The Valley of Astonishment both simultaneously amazes and perplexes audiences as it delves into the mechanics of the human mind. Directed in partnership by the renowned Peter Brook and Marie-Hélène Estienne, The Valley of Astonishment ensured, from the outset, a challenging and stirring piece. However, whether that challenge was altogether progressive is questionable.
Influenced by a variety of sources ranging from the scientific fact of neurological research, to the more emotive and mystical reliance on true stories and Farid Attar’s epic poem ‘The Conference of the Birds’, the play explores the astonishing complexities of the mind, focusing on the experiences of people with synaesthesia and impaired proprioception. Despite both conditions contradicting each other, with impaired proprioception (paralysis) demonstrating an evident deficiency of kinaesthesia (feeling) and synesthesia exhibiting a sensory overload, ultimately the play seeks to demonstrate how both conditions exhibit the lack of sensory control the mind has over the body. This conception is brilliantly encapsulated by Kathryn Hunter who charismatically relays the sensory experiences of protagonist Sammy Costa as we are taught not only of the synaesthesia condition’s leverage of her intelligence, but also of the limitations it causes to her everyday life.
Through Sammy Costa’s narrative, as an audience we are prompted to re-evaluate the way in which we make symbolic connections within our own minds, as she gives each word its own image and individual story separate from its signifier. As a ‘sufferer’ of synesthesia, she exhibits a fusion of the senses resulting in, for example, sound being associated not just aurally but visually too, a connection she methodically uses to aid her memory. This impression seems to be intentionally recreated for the audience by Brook and Estienne as each word the actors speak is accompanied with its own musical symphony making this production so much more than a spectacle, but more an experience. The two man orchestra — Toshi Tsuchitori on esraj and percussion, and Raphaël Chambouvet on keyboard — not only serves to traditionally emphasize and escalate the tension within the plot, but in their own right give us a beautiful musical performance and an illustration of synesthesia, as we are forced to maintain a balance of attention between music and words and the actions of performers.
Baffled by Sammy’s astounding capacity to remember and regurgitate anything and everything she is told, we witness the advancement of her life from her original inconspicuous position at a newspaper, to the setting of medical laboratories and theatre stages, where both scientists and audiences test and marvel at her talent. Despite at times confusing the narrative, both Jared McNeill and Marcello Magni are brilliant in assuming an array of roles from tormented sufferers and arrogant editors to enthusiastic doctors, all of which cleverly demonstrate the variety of stances towards the neurological phenomenon of synesthesia.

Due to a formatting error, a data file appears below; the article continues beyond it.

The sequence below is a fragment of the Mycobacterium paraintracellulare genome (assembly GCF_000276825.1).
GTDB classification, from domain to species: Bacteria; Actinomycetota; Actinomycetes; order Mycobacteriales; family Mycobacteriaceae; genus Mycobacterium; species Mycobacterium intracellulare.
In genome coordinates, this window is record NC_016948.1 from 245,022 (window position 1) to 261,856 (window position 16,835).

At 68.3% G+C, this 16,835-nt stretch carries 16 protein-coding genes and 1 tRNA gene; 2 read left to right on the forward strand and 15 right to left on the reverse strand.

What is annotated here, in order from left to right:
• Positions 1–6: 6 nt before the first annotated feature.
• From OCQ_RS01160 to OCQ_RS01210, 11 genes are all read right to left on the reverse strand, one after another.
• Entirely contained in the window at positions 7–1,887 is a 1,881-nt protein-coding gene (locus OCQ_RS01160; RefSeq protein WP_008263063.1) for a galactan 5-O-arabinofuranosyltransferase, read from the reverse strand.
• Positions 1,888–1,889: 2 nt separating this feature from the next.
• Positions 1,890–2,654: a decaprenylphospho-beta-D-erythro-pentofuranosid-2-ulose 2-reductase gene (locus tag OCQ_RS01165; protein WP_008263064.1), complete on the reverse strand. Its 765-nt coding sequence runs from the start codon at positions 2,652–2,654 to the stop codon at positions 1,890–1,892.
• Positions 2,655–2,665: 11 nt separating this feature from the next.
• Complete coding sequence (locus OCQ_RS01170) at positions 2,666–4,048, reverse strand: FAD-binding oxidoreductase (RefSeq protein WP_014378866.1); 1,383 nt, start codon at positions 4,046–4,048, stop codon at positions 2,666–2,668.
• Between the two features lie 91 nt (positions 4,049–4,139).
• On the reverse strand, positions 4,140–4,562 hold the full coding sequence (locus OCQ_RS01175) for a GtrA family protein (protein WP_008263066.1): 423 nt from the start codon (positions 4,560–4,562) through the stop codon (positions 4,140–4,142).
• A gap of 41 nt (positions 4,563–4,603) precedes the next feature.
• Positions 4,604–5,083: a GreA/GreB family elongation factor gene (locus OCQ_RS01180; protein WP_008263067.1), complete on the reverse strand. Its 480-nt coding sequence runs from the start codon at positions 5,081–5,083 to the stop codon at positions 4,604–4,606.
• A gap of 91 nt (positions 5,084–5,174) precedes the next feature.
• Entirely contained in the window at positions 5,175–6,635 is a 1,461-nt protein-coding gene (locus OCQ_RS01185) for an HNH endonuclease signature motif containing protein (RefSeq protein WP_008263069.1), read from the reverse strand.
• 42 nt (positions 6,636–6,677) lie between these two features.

In light of the recent debate over people’s right to ask Google to ‘forget’ them, the topic of memory and its limitless possibilities is undeniably already at the forefront of many of the audience’s minds. However, Brook uses both the physical fragility of Sammy’s tiny frame, and her mental vulnerability to differentiate her human qualities with that of a mechanical computer. Sammy’s panicked state as her ‘blackboard is full’ highlights that, unlike hard drives, we cannot simply reduce a human to mere details. Her tormented musings, ‘how do I forget?’ reiterates the constraints of her prodigious status, as she is not valued as a human but more as a form of spectacle and entertainment.
In the Q&A after the show, Brook himself reasserted the focal point of his captivating play and prompts the eminent question – Why must we test memory? In their examinations, are doctors helping their patients or simply as in Sammy’s case ‘bringing clutter to a world of clutter’? The play is not only an exploration of Cognitive Psychology and the astonishing way that the mind works, but a critique of the way science classifies and defines humans. Brook is not interested in meanings and definitions that constrain the individual, as after all, the neurons and synapses of each individual can never be completely understood. Through the intertwining of the multitude of senses, the play reiterates that it does not simply deal with the mind or brain, but the more obscure matter of the body.
The minimalistic set comprising simply of a few sparse chairs and tables, ensure that over theatrical tendencies don’t detract from the power of synesthesia, as the audience has to rely more vividly on music and lighting. However, despite the seamless engagement of the audience through music, at one point Brook undermines the importance of his play with the interjection of the one-armed magician who calls audience members on stage for a stereotypical card trick. Yes, while you can say Brook was merely following the Shakespearean principle of simple humour, as he himself asserts that ‘too much intensity is intolerable’, it seems that he goes slightly too far in the wrong direction as the kiddies act simply jars a play that until then captivates all our senses.
The dramatic ending of Tsuchitori’s performance ensuing in the audiences shared silence is a microcosm of The Valley of Astonishment. The reluctance to break the silence with applauds underlines the notion of bewilderment: pain, suffering and an opening to the unknown. The paradox of synesthetes in their inability to grasp the richness of life due to involuntary senses will not be forgotten by the audience.
The Valley of Astonishment continues its run at the Young Vic, London until 12th July 2014.